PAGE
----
CHICAGO -- The D-backs activated utility man Willie Bloomquist off the disabled list Friday and placed third baseman Eric Chavez on the DL.
Chavez suffered a strained right oblique during his first-inning at-bat Thursday. An MRI was scheduled for Friday to determine the severity of the strain.
Bloomquist had been on the DL all year after suffering a Grade 2 strain of his right oblique muscle towards the end of Spring Training.
Bloomquist had been on an injury-rehabilitation assignment first at extended spring camp and then at Triple-A Reno, where he hit .467 in 16 plate appearances.
"Obviously, I had to play a little bit to try to find some timing and see some pitching a little bit, but I feel pretty good," Bloomquist said.
More important than his numbers for Bloomquist was being able to swing the bat and play the field without worrying about reinjuring the muscle.
"Up until a couple of weeks ago, I was still feeling it when I swung in a game, so the last thing I want to do is start over at square one with it," he said. "And the last week or 10 days or so, I haven't felt it in a game, and each game that goes by, [I] get more and more confident with it and don't worry about it at all. The past four or five games, I haven't even given it a second thought, so that's where I need to be."
While the timetable for Bloomquist's return might have been moved up by Chavez's injury, D-backs manager Kirk Gibson said they would not have brought him back if there were any concerns.
In fact, Gibson had planned on putting Bloomquist in the lineup Friday, but Bloomquist's flight from Las Vegas -- where Reno was playing -- was delayed and did not arrive in Chicago until around 4 a.m. CT.
"I'll use him off the bench if I have to, but we'll give him a day to get acclimated to what's going on," Gibson said.
Pollock gets first look at Wrigley as a player
CHICAGO -- While in junior high school, D-backs outfielder A.J. Pollock and a friend visited Wrigley Field during a trip to various Major League parks.
On Friday, Pollock got to see the ballpark from a player's perspective for the first time.
"It looked a lot bigger when I was watching from the stands," Pollock said. "This was probably my favorite one just because of how historic it was and I've always been into history. It's just neat, has a good feel for it."
Pollock planned to spend some time during batting practice checking out the outfield wall, which unlike others around the game does not have any padding. Instead, there is just ivy covering a brick wall.
"I'll have to go out there and test it a little bit, because I have a feeling that's going to be different than any field we've ever played on," Pollock said. "Especially if you do something wrong, it will probably punish you a little bit."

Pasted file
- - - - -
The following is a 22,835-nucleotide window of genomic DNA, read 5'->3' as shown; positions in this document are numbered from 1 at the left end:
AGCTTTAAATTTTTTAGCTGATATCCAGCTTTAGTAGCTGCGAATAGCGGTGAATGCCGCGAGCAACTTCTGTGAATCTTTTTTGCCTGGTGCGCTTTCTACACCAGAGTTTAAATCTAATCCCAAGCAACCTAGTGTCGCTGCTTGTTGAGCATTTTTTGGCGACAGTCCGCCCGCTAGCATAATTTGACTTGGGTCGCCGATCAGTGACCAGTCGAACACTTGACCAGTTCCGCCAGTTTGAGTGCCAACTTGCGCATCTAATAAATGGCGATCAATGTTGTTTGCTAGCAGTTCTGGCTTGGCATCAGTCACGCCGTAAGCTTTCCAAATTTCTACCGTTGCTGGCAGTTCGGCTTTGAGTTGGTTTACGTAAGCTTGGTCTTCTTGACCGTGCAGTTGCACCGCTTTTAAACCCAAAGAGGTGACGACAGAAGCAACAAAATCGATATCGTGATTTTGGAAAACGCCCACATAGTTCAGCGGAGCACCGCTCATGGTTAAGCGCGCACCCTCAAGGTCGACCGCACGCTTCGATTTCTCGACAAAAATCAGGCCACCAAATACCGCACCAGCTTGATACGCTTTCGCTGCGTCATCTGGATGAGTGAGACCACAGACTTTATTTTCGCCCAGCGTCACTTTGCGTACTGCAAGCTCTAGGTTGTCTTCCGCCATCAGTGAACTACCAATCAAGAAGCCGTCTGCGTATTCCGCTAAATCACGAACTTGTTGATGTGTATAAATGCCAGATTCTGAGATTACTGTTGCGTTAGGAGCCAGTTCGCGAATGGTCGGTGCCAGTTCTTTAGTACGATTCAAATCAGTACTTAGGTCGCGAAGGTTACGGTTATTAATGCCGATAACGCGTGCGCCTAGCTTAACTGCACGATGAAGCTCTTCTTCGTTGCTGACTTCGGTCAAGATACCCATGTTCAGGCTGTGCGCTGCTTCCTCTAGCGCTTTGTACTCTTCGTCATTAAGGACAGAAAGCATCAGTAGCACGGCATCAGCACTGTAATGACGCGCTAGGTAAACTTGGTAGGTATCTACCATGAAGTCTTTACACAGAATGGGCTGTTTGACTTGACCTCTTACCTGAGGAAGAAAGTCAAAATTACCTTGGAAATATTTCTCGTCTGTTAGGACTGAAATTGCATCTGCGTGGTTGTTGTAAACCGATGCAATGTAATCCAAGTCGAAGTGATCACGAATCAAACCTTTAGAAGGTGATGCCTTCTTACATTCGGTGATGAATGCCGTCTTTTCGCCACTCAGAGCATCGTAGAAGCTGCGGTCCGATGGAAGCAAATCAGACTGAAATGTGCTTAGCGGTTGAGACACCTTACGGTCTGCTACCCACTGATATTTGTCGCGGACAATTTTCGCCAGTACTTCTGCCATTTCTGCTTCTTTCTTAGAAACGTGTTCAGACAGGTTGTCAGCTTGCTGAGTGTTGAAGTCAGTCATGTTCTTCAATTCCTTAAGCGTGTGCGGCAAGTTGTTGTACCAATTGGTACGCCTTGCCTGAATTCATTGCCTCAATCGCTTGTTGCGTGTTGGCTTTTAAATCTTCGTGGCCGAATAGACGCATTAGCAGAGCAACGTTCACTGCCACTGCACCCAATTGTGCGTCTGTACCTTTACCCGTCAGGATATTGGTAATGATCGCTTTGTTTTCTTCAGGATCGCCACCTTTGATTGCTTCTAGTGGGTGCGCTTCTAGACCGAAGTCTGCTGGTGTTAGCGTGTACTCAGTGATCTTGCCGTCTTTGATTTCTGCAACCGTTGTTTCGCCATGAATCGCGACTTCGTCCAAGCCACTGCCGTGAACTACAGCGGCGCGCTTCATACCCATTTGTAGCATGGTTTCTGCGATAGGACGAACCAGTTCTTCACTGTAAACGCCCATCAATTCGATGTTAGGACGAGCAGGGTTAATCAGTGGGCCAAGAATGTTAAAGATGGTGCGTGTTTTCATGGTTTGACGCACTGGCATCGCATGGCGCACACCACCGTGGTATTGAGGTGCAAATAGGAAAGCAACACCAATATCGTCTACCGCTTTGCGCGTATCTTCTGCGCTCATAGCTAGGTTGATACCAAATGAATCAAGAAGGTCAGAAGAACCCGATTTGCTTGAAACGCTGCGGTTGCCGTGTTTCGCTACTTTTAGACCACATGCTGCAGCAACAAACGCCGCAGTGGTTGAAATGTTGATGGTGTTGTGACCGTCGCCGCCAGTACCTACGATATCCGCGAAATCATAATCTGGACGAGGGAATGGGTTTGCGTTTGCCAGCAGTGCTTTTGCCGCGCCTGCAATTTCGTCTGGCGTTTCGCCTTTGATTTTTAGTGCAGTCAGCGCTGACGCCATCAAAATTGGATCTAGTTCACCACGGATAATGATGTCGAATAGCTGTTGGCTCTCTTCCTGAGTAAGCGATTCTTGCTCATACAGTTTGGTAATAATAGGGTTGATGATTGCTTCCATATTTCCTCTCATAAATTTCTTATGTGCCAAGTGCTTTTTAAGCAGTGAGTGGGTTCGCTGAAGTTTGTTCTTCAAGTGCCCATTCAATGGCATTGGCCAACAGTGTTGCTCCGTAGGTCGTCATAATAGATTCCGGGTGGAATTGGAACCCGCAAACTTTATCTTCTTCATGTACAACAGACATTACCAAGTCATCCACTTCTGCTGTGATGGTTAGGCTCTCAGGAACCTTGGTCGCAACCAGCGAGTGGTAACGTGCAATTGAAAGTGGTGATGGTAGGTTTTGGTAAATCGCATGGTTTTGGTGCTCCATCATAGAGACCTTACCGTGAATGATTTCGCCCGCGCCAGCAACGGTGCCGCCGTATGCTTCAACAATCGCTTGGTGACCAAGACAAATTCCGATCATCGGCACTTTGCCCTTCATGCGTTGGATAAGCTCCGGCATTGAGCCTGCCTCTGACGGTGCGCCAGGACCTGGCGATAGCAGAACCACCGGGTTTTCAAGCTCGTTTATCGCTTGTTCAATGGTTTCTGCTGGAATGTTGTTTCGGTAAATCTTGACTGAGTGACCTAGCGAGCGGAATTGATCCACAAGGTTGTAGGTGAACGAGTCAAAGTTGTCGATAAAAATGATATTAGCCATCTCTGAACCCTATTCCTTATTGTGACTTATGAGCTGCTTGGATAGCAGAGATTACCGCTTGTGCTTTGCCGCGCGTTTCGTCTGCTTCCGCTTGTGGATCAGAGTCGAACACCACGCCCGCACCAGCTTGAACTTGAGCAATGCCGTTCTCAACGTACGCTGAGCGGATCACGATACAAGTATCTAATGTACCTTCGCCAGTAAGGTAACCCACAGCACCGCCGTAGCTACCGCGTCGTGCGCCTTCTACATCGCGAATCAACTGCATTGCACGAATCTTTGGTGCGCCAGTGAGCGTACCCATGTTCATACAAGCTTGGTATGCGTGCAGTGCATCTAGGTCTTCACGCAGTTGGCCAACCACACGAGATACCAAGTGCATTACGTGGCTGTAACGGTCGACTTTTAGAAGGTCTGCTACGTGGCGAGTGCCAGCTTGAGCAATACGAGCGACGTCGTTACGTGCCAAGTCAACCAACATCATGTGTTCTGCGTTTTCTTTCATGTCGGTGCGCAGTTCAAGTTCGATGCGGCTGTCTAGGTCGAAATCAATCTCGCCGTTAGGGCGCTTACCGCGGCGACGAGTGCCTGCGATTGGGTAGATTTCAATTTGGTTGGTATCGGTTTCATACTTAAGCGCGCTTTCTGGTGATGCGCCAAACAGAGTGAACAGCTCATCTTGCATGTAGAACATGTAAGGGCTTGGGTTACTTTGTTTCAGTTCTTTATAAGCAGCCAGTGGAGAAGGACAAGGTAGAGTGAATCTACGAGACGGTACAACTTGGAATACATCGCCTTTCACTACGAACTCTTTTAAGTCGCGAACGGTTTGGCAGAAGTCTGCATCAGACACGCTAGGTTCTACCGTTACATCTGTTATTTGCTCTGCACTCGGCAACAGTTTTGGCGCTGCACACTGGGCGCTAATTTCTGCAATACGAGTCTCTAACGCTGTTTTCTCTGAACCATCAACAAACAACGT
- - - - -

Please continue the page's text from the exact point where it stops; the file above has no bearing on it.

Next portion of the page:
Montero back in cleanup spot, notches two hits
CHICAGO -- Miguel Montero hit fourth Friday for the first time since May 7 as D-backs manager Kirk Gibson continued to try to find a way to get his slumping catcher going.
Montero, who went 2-for-4 with an RBI double in a 7-2 loss to the Cubs, has shown some positive signs at the plate lately.
Since bottoming out at .180 on May 7, Montero had been 7-for-28 entering Friday. That's just a .250 mark, but with as tough as his start has been, any progress is helpful.
With third baseman Eric Chavez joining slugger Aaron Hill on the disabled list, Arizona is desperate for some production in the cleanup spot.
"At some point, he has to perform," Gibson said of Montero. "The team needs him. He hit for us there last year. He's capable of doing it. He's going to have the opportunity to do that today with Chavy out. We've got to get somebody going. Somebody's got to hit behind [Paul Goldschmidt]. Somebody's got to take responsibility. He's done a great job for us, so there's no reason he can't today."
Gibson said Montero's swing during games has gotten a little long, which could be the cause of his struggles.
"His [batting practice] is good," Gibson said. "He's nice and short in BP, and he gets a little big in the game. He's just got to take his pregame work into the game. It's a tough game. It's a game of cycles. I know it looks easy from where you guys sit and where I sit, but it's not. There's just no guarantees. You can do everything right and not work out."
• Right-hander Ian Kennedy threw Friday without his index finger being wrapped and said it felt fine, and he expects to be able to make his Saturday start without an issue.
Kennedy cut himself this past week while doing dishes and the team scratched him from his scheduled start Monday.
• The umpiring crew for Friday's game was working on very little sleep. Crew chief Joe West, Rob Drake, David Rackley and Andy Fletcher worked Thursday's game between the Royals and Cardinals.
Because of a rain delay, the game didn't end until around 3:15 a.m. CT, and the crew hopped in a car to drive from St. Louis to Chicago right after.
D-backs manager Kirk Gibson said he was not concerned that the lack of rest would affect the crew.
"They'll deal with it," he said. "It's not the first time."
• First baseman Kila Ka'aihue hit his 16th homer of the year for Triple-A Reno on Thursday.
Steve Gilbert is a reporter for MLB.com. Read his blog, Inside the D-backs, and follow him on Twitter @SteveGilbertMLB. This story was not subject to the approval of Major League Baseball or its clubs.